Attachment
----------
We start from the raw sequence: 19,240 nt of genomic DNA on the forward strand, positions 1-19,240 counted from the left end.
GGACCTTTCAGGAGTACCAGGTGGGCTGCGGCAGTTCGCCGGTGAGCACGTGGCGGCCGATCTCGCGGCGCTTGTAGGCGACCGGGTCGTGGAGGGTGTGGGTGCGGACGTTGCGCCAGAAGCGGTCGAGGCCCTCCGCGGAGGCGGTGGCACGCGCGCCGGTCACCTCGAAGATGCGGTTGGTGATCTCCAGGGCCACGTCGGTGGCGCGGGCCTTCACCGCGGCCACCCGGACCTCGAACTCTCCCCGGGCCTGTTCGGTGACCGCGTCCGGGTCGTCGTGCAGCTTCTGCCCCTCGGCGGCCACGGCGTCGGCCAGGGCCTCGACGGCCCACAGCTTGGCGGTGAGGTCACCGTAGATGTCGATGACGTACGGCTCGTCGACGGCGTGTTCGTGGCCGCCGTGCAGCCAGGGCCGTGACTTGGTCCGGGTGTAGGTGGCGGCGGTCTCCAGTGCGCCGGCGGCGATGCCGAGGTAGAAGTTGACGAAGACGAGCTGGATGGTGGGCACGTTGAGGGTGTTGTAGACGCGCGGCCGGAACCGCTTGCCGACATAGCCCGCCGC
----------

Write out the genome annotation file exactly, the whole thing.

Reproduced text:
We start from the raw sequence: 19,240 nt of genomic DNA on the forward strand, positions 1-19,240 counted from the left end.
GGACCTTTCAGGAGTACCAGGTGGGCTGCGGCAGTTCGCCGGTGAGCACGTGGCGGCCGATCTCGCGGCGCTTGTAGGCGACCGGGTCGTGGAGGGTGTGGGTGCGGACGTTGCGCCAGAAGCGGTCGAGGCCCTCCGCGGAGGCGGTGGCACGCGCGCCGGTCACCTCGAAGATGCGGTTGGTGATCTCCAGGGCCACGTCGGTGGCGCGGGCCTTCACCGCGGCCACCCGGACCTCGAACTCTCCCCGGGCCTGTTCGGTGACCGCGTCCGGGTCGTCGTGCAGCTTCTGCCCCTCGGCGGCCACGGCGTCGGCCAGGGCCTCGACGGCCCACAGCTTGGCGGTGAGGTCACCGTAGATGTCGATGACGTACGGCTCGTCGACGGCGTGTTCGTGGCCGCCGTGCAGCCAGGGCCGTGACTTGGTCCGGGTGTAGGTGGCGGCGGTCTCCAGTGCGCCGGCGGCGATGCCGAGGTAGAAGTTGACGAAGACGAGCTGGATGGTGGGCACGTTGAGGGTGTTGTAGACGCGCGGCCGGAACCGCTTGCCGACATAGCCCGCCGC